The Constitutionally Dubious War Powers Act
Clearly there's a large ambiguity in the Constitutional gap between the two separate war-related powers of Congress and the Executive. The WPA can be seen as an attempt to resolve it but can't if it's unconstitutional.
Andrew McCarthy, like pretty much every President since Nixon’s veto was overridden, argues that the constitutionality of the War Powers Resolution (50 U.S.C. 1541 et seq., commonly called the War Powers Act) is deeply suspect:
What makes the WPA constitutionally problematic, though, is mostly its legislative veto provision, which purports to enable Congress to direct the president to withdraw forces by a joint resolution. (See this 2004 CRS analysis, here.) Joint resolutions are not binding law because, under the Constitution, law can only be enacted if the president signs a bill passed by both houses of Congress, or if Congress overrides a presidential veto of that bill by the required super-majority. (As Rich points out, the veto-override is how the WPA was enacted in the first place.) Putting aside the knottier question whether Congress has the authority to order a president to withdraw forces (i.e., could Congress constitutionally direct a president to withdraw forces by overriding the presidential veto of a bill directing him to do so?), Congress certainly cannot direct a president to do anything by a mere resolution.
I’d answer the parenthetical question in the affirmative. But that’s all but irrelevant to the thornier issue of the WPA’s general Constitutional infirmity. The Founders envisioned each of the co-equal branches interpreting the Constitution on their own. The notion that time and the political process would tend to lead to optimal solutions suited their overall scheme of providing a general document setting forth the powers and limits on government rather than an all-encompassing one that dealt with every scenario imaginable.
Marbury v. Madison merely provided the missing arbiter of last resort for most such inter-branch tensions. It didn’t eradicate it. And, as Mr. McCarthy notes, some questions are inherently non-justiciable (though I am not as certain as he is that this is one of them).
Position is policy. Presidents qua Commanders-In-Chief naturally have a broader view of their power and authority (a nice distinction made by Mr. McCarthy) than Congress, in which the power to declare war and pay for its instrumentalities is vested. And clearly there’s a large ambiguity in the Constitutional gap between the two separate functions. The WPA can be seen as an attempt to resolve it. But it cannot do so if it is itself unconstitutional.
And it is. As Schoolhouse Rock taught us all, bills only become laws when they get signed by the President (or a veto overridden). That the Founders imagined war as something that usually happens slowly and with plenty of time to gather and debate speaks both to their agrarian mindset and their entirely laudable belief that that’s the only way wars should happen. One could argue that the modern world of instantaneous global communication and fast-rising threats render that faith as outdated as its socio-political context. But even if that were true, the proper means of updating the Constitution is the one set forth within it, not by passing laws that, on their face, abrogate proper Constitutional process.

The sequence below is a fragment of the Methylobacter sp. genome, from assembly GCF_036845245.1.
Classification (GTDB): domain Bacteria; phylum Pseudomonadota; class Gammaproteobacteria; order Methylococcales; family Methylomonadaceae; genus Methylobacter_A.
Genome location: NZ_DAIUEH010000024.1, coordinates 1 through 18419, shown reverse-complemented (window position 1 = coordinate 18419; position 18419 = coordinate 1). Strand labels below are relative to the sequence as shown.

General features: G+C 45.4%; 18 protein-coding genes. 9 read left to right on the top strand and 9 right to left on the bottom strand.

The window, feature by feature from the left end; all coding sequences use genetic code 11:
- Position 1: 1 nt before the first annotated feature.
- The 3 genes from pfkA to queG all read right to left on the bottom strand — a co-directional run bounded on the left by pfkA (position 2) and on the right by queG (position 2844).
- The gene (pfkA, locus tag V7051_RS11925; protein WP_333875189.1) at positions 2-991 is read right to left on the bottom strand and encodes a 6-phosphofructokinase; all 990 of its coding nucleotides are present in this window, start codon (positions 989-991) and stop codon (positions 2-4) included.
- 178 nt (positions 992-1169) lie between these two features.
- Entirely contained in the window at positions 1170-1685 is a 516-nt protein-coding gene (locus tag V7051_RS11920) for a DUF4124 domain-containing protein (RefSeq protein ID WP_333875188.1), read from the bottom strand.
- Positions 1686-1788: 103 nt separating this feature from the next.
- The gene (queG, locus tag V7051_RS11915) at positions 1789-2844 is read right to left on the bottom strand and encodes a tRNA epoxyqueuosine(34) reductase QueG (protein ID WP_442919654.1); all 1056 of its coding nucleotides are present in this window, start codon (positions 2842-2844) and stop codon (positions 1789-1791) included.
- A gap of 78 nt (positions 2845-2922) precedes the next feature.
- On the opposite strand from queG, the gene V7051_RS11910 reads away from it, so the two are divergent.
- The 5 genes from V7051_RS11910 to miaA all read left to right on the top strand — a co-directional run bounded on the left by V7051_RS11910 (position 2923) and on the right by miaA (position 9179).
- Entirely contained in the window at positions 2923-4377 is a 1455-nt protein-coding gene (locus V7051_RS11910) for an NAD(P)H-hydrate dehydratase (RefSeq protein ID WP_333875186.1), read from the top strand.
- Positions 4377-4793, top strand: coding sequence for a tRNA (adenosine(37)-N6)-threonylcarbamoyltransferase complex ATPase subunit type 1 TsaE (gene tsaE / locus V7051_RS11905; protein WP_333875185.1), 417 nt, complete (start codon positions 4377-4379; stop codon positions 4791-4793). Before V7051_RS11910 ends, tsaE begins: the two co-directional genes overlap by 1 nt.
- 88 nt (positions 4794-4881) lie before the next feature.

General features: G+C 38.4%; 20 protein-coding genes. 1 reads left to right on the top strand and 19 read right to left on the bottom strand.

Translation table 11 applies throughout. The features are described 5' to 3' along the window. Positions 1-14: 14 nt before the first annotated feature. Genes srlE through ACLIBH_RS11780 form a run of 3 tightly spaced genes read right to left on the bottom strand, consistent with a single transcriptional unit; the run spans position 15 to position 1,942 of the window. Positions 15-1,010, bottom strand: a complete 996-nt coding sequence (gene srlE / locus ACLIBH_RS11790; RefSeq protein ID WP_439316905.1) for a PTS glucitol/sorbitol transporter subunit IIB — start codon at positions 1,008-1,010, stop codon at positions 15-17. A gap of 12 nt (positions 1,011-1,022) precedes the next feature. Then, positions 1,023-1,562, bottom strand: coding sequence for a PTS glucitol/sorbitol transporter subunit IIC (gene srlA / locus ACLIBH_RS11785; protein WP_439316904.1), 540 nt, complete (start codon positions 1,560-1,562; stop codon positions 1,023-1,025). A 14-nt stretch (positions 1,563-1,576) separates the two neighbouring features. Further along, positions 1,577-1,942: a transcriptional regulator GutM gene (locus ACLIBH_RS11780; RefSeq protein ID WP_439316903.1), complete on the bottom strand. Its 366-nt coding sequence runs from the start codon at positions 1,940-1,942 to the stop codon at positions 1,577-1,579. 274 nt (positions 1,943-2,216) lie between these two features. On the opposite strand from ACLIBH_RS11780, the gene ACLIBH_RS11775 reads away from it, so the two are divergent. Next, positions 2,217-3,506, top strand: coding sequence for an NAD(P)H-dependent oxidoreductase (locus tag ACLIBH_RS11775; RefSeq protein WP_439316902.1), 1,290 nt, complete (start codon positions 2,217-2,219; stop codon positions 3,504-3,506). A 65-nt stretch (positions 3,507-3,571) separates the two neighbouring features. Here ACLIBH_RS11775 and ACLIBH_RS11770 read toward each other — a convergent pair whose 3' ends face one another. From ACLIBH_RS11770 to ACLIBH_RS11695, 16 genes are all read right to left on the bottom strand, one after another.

The question also arose when Clinton was ignoring the WPA in Kosovo on the grounds that Congress had funded, and therefore implicitly approved, it. But since the WPA expressly states that appropriations for military action do not constitute such WPA approval, Clinton’s argument was simply a frivolous cover for doing as he wished.
Obama’s assertion that the handing off of leadership in Libya to NATO obviates the need for WPA approval fares even worse. That US involvement is allegedly “limited” does not nullify the applicability of the WPA. American military forces are still engaged; ergo it falls within the ambit of the statute. Likewise Reagan’s attack on Libya and Bush I’s Somalia incursion (contrast to Bush II who, for all that he was so often accused of “rushing to war,” actually spent months making his case, and securing Congressional authorization, for invading Iraq).
So the brazenness with which the President has ignored the statute has forced the question upon us again. Contrary to Mr. McCarthy (and others), I don’t think one can say that the WPA has been rendered a dead letter by Obama’s “kinetic military action” in Libya. It is, after all, still on the books. Had he chosen to forthrightly assert the Executive’s inherent authority rather than resorting to nonsensical semantics and sophistry about the chain of command, that argument might be stronger. But he has made it very difficult indeed to continue to ignore the WPA’s Constitutional handicaps.
The solution to the real problem here, as is so often the case, is to restore the Founders’ vision: Desist from trying to be the world’s policeman and ressurect our general pre-WWII attitude that we only go to war deliberately. That can only be done by following the process the Founders envisioned. Slapping a Band-Aid on an inconvenient ambiguity does more violence to the Constitution than it cures.